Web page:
Many theorems in mathematics say, in one way or another, that it
is very difficult to arrange mathematical objects in such a way that
they do not exhibit some interesting structure. The objects in the
Erd˝ os distance problem are points, and the structure we are curious
about involves distances between points. We can loosely formulate the
main question of this book as follows: How many distinct distances
are determined by a finite set of points?
1. A sketch of our problem
In the case that there is only one point, we have but one distance,
zero. It might seem odd to count zero as a distance, but it will make
things easier later on if we just assume that it is. In the case of two
points, our job is pretty easy again. We have the distance between the
two points, and again, zero. However, if we consider the case of three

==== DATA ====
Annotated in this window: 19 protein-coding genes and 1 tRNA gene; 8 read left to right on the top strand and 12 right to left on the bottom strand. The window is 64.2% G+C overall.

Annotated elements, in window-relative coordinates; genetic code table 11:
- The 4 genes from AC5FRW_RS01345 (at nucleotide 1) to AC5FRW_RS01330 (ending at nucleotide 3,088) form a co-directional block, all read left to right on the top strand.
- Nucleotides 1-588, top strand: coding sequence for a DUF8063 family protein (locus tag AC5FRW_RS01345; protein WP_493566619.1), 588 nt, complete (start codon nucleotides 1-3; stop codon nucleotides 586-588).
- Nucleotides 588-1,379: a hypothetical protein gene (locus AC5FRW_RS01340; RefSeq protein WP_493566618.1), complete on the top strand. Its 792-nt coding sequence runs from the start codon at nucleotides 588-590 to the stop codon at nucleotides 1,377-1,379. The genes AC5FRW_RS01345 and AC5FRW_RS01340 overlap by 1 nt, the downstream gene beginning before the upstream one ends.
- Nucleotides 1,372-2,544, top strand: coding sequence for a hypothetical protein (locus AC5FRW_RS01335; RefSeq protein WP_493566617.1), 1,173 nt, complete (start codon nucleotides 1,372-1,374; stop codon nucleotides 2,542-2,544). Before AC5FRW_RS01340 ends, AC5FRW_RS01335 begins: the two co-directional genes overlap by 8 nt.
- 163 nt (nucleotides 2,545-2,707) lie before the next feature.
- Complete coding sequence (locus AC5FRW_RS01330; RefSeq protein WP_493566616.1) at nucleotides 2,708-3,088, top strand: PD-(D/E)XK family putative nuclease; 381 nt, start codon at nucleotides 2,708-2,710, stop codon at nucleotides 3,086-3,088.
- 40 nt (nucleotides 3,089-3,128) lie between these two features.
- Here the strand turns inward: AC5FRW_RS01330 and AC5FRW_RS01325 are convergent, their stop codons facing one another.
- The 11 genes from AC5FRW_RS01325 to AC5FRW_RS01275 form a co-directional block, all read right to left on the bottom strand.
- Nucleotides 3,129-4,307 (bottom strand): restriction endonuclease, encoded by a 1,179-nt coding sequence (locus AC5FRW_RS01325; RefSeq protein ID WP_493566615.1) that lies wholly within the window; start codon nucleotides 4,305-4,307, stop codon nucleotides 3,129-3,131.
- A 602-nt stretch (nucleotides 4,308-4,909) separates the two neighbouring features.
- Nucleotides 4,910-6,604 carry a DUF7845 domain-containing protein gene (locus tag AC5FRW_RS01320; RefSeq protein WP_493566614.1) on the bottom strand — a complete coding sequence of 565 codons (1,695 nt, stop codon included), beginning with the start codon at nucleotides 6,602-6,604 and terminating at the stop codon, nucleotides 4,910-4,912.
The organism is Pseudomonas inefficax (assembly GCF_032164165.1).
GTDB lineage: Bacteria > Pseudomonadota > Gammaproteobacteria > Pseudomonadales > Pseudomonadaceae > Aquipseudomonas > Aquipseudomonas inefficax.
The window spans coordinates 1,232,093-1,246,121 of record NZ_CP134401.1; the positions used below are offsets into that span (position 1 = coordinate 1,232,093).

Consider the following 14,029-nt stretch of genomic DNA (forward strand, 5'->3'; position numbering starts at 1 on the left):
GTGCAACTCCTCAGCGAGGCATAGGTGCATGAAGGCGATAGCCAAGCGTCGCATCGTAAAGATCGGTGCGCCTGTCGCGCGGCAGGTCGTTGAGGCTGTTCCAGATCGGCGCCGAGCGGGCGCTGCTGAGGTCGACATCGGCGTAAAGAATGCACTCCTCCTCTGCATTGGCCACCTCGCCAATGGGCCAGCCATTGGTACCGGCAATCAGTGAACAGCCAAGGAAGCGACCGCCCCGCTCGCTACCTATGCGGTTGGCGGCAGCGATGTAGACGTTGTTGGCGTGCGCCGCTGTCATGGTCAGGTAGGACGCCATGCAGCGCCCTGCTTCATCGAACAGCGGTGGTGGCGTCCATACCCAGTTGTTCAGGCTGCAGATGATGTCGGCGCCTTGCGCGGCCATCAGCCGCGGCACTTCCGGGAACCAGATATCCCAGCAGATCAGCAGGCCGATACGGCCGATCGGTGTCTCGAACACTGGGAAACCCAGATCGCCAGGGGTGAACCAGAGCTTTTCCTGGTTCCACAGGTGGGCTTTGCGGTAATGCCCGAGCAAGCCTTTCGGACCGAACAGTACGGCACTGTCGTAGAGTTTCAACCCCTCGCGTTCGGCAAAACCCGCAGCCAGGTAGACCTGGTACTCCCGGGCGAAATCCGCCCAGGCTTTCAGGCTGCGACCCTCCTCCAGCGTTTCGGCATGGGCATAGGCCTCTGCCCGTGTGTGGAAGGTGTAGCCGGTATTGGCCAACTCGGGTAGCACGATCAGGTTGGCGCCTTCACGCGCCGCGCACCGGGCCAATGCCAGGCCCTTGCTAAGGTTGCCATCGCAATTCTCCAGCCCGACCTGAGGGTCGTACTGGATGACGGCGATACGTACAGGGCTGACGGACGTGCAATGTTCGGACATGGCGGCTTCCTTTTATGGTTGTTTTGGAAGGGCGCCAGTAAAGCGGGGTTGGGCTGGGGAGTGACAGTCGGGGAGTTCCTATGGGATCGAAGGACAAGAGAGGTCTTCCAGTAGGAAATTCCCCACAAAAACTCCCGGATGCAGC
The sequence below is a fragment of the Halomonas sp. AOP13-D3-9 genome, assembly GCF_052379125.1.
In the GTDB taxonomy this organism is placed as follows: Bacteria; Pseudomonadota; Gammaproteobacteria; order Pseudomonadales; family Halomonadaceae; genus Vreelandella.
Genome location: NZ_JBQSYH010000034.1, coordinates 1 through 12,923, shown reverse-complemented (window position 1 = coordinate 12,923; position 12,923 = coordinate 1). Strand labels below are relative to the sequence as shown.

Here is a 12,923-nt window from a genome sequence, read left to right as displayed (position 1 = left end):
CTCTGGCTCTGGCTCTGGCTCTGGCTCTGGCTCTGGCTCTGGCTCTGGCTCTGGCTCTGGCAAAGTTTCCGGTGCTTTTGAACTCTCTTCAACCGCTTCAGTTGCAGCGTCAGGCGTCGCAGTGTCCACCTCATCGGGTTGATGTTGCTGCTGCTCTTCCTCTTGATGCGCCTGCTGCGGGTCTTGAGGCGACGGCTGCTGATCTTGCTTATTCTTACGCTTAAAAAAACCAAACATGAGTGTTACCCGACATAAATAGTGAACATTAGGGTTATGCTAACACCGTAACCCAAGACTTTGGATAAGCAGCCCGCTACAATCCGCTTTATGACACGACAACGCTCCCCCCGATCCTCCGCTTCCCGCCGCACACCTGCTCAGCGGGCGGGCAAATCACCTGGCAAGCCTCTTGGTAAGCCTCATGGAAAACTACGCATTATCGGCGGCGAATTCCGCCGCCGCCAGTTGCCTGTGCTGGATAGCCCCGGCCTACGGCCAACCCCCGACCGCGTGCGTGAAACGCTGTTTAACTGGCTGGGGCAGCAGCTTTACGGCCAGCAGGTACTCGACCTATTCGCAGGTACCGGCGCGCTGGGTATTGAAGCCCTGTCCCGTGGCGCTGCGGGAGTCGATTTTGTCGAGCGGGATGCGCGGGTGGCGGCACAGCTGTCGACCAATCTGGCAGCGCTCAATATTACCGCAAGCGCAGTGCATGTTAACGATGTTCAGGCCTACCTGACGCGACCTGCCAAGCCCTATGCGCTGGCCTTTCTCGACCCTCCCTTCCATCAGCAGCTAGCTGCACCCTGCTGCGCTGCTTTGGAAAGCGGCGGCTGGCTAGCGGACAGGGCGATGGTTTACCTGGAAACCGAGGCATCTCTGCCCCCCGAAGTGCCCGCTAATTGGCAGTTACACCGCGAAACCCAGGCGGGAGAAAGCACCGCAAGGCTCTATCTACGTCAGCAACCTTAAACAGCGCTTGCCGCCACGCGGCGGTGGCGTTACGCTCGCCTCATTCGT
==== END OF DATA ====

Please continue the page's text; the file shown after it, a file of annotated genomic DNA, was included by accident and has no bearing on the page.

points in the plane, it begins to get interesting. Three points arranged
as the vertices of an equilateral triangle are the same distance from
one another, so there is only one nonzero distance, making two total.
If they are the vertices of an isosceles triangle, we have one distance
repeated, leaving three distinct distances total. Of course, there are
any number of ways for three points to determine four distances.
These phenomena increase in complexity and frequency as we consider
more and more points. In fact, there is no configuration of four points
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